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Pelosi’s visit to Taiwan came at the worst possible moment. What now

Xi Jinping is going through a difficult period as he enters an unusual third term for China as CPC General Secretary, a decision on which is just around the corner. Biden could face big challenges in the midterm congressional elections. In Ukraine, a critical situation has developed for the current Ukrainian government, supported by the United States. In the Taiwan Strait, the chance of an accidental military clash increases as the PLA escalates its military demonstrations dramatically.

“Worst Moment”

Well-known columnist for The New York Times, Thomas Friedman, commented on a report on the possibility of a visit by US House Speaker Nancy Pelosi to Taiwan on August 1, calling it “reckless.” While the US and Europe are focused on the Russian special operation in Ukraine, why are they provoking China, which does not seem to support Moscow directly?

There are several other good reasons for the bad timing of the visit by the US establishment. Chinese President Xi Jinping will be re-elected for a third term as General Secretary at the 20th National Congress of the Communist Party of China in October, breaking the tradition of his predecessors who limited themselves to two terms in power. The economic situation in the country also worries Xi, who finds himself in a politically delicate situation. Gross domestic product growth remained at 0.4% in the second quarter due to lockdown due to a new wave of the coronavirus pandemic and other factors.

President Xi has made “unification with Taiwan” one of the goals of “rebuilding the Chinese nation.” However, US President Joe Biden has said three times since taking office that he could intervene directly militarily in the event of a Chinese invasion of Taiwan. The White House has declined to comment each time, but Biden’s remarks, which seem to have thrown aside Washington’s long-held “strategic ambiguity” about Taiwan defense, have made China even more sensitive. U.S. Ambassador to China Nicholas Burns said relations between the two countries had reached “the lowest point” since 1972, when both sides began moving towards normalization. The Chinese Foreign Ministry’s statement that President Xi said in a telephone conversation with President Biden last week on the Taiwan issue that “he who plays with fire will burn himself” speaks to the high tension in the relationship. Many assume that President Xi, who is about to enter his third term, will not want to show weakness, and the same can be said for President Biden ahead of the midterm elections in November.

Pelosi has a famous episode in the history of her political activities when, together with fellow lawmakers in 1991, during a visit to Beijing, she exhibited a poster on Tiananmen Square, which read in English and Chinese: “To those who gave their lives for democracy in China. She met with the Dalai Lama, who is considered a national traitor by the Chinese government, and visited Lhasa, the capital of the Tibetan-populated Tibet Autonomous Region.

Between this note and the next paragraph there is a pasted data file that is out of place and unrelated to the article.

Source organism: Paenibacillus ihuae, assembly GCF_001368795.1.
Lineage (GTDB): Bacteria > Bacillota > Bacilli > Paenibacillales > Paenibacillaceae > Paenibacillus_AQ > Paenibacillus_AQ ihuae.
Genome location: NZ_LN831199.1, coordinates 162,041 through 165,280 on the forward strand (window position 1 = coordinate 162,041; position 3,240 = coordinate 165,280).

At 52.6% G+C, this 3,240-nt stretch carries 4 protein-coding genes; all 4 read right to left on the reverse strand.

David Sachs of the US Council on Foreign Relations wrote in Foreign Affairs that “during past crises, China has been the most interested party in maintaining a constructive relationship with the United States.” Cases include the third Taiwan Strait crisis in 1995-1996, the “accidental” bombing by the US military of the Chinese embassy in Yugoslavia in 1999, and the collision of Chinese fighter jets with US spy planes in 2001. “But I think that Xi Jinping has nothing else to rely on to develop such approaches now that US-China relations have deteriorated so quickly,” he added.

China’s reaction to the fact that Chairman Pelosi’s visit to Taiwan has become a fait accompli has been unprecedentedly poignant. The Chinese military has announced that it will conduct exercises in the South China Sea from August 2 to 6, and has issued a warning that ships will not enter the area. On July 31, the PLA also released a video showing a projectile, believed to be a Dongfeng (DF)-17 hypersonic missile, being launched from a mobile launcher. This is the first public footage of the DF-17 launch.

There are various predictions about how aggressive China will behave in the near future. There is a strong opinion that Beijing will hold large-scale military exercises and increase the number of military aircraft included in the Taiwan air defense identification zone. Last November, the Chinese military sent 27 military aircraft to the area shortly after a delegation of US congressmen visited Taiwan. There is also the possibility of a strong Chinese response by launching missiles into the Taiwan Strait, as was the case during the third Taiwan Strait crisis in 1996. Recently, a scenario was even voiced according to which China, which denies recognition of the Taiwan Strait as international, has in mind the blockade of this waterway.

However, in the face of a major political event in the PRC – the 20th Congress of the CPC – it is very likely that President Xi will not try to push the situation to the extreme. The US and Chinese leaders decided to continue face-to-face talks. However, the large-scale deployment of military aircraft and naval ships around Taiwan increases the possibility of an accidental conflict between the PLA and the Taiwanese and US military forces, with grave consequences.

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